Radio station abandons bus plan
13 October 2004 , AMSTERDAM — Radio station 538 has abandoned plans to use a fleet of private buses to bring stranded passengers to work from Utrecht during Thursday's national transport strike.
13 October 2004
AMSTERDAM — Radio station 538 has abandoned plans to use a fleet of private buses to bring stranded passengers to work from Utrecht during Thursday's national transport strike.
The popular broadcaster took the decision following negative reactions from unions and concerns about safety, newspaper De Telegraaf reported late on Wednesday.
The station had urged bus drivers and bus companies on Wednesday morning to report to the radio station to assist in its operation. The buses were to leave from Utrecht and travel to Amsterdam, The Hague and Rotterdam.
The station told listeners to assemble at 8am at the Jaarbeursplein in Utrecht, where they can board buses to their various destinations. The commuters will then be transported back to Utrecht at the end of the day.
Now the plan has been abandoned there will be no buses to meet people at Utrecht.
A spokeswoman from the commercial radio station had said earlier that several bus companies and drivers had spontaneously offered their services on Wednesday morning, prompting the free bus operation.
"And we are also going to hire buses to help people. Because that's what it's all about for us; helping people who, for example, cannot get to work," she told news agency ANP.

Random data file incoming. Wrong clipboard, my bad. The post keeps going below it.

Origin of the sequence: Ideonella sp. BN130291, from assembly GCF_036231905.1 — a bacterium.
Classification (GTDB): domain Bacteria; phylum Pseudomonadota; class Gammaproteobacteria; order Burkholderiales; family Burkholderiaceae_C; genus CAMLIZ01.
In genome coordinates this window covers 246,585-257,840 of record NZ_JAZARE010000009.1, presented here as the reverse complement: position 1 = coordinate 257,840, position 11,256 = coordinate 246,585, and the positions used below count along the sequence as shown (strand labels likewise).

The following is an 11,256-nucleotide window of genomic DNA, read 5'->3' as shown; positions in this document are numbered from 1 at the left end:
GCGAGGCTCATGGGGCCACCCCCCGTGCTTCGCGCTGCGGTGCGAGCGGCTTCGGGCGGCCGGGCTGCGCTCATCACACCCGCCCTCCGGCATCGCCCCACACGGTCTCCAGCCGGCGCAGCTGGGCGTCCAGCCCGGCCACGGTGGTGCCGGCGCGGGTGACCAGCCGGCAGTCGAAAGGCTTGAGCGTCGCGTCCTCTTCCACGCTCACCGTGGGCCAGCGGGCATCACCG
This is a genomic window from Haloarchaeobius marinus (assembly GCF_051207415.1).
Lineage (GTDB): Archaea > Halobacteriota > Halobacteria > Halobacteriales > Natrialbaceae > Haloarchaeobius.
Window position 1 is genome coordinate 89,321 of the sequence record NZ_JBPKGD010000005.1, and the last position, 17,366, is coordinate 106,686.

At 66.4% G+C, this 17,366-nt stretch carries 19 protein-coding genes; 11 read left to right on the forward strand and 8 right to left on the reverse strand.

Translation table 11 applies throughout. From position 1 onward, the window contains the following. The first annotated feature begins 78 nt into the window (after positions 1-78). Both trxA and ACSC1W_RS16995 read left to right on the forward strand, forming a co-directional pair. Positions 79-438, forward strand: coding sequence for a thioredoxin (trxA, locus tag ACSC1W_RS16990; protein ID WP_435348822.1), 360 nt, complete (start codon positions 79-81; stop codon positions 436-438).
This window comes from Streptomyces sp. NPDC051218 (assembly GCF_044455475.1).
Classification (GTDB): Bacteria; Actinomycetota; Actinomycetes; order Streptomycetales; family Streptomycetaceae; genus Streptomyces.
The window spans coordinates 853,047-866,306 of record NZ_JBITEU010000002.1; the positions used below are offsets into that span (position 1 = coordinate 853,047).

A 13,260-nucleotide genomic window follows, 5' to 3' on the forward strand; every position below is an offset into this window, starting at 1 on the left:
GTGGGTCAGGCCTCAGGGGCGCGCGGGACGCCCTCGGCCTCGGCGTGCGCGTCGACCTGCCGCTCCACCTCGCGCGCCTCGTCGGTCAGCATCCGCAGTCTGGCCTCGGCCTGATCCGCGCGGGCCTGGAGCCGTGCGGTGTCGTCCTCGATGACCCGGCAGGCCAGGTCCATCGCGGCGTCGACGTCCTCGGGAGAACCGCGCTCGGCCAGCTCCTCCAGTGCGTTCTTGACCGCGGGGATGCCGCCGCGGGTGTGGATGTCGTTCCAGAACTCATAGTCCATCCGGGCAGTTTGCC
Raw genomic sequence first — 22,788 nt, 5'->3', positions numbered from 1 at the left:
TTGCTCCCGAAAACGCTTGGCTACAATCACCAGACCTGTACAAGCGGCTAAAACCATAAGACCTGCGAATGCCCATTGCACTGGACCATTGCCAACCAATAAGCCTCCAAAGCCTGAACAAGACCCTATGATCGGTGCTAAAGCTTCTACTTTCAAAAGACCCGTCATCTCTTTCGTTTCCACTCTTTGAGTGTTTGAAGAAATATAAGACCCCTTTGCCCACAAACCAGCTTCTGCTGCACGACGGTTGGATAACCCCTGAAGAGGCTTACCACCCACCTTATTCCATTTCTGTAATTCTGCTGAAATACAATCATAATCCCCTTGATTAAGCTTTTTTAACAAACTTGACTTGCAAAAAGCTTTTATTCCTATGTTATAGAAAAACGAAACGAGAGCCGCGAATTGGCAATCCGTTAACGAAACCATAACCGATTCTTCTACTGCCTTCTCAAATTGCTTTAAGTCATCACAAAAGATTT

Dutch trade unions have called the nationwide strike in protest against the Cabinet's budget cuts. Trains and regional buses are not expected to operate from 5am Thursday to 2am Friday, affecting also international trains.
City transport in Rotterdam, Utrecht, Groningen and Maastricht will also be shut down. City transport in Amsterdam and The Hague will operate as per usual.
Radio 538 estimated that about 10 to 15 buses would be deployed, admitting that it was hard to assemble a lot of buses due to the fact many drivers were going on strike. It said the number of available buses would be quite small given the extent of the strike. The cost of the operation was estimated at a few thousand euros.
The spokeswoman also told Expatica she did not expect problems if there were not enough buses for people who turned up in Utrecht, saying if there were not enough, than that would simply be "tough luck". She said Thursday would be chaos anyway, so what would it matter if there was a little bit more.
Free daily newspaper Spits was to cooperate with the 538 action and was to distribute papers to passengers boarding the radio station's buses.
The newspaper — published by newspaper De Telegraaf — will publish 300,000 copies on Thursday, instead of the usual 410,000. Rival free daily Metro will publish 120,000 instead of its usual 395,000. Both newspapers will be available at NS rail stations.
Meanwhile, radio broadcasters Noordzee 100.7 FM and Radio 10 Gold will use a traffic helicopter on Thursday to give half-hourly reports on the traffic situation.
Talpa Radio owner Erik Zwart said both stations wanted to assist people hit by the public transport strike and broadcast the most up-to-date traffic information. Talpa Radio owns both Noordzee and Radio Gold.
[Copyright Expatica News 2004]
Subject: Dutch news